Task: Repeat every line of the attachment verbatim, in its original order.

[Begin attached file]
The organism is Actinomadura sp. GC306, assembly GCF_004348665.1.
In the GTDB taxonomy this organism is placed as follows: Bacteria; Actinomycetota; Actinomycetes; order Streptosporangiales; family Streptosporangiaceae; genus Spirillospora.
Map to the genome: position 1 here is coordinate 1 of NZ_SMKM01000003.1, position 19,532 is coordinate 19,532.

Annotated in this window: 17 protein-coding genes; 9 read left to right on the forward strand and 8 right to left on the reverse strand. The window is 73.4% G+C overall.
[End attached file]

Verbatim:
The organism is Actinomadura sp. GC306, assembly GCF_004348665.1.
In the GTDB taxonomy this organism is placed as follows: Bacteria; Actinomycetota; Actinomycetes; order Streptosporangiales; family Streptosporangiaceae; genus Spirillospora.
Map to the genome: position 1 here is coordinate 1 of NZ_SMKM01000003.1, position 19,532 is coordinate 19,532.

Annotated in this window: 17 protein-coding genes; 9 read left to right on the forward strand and 8 right to left on the reverse strand. The window is 73.4% G+C overall.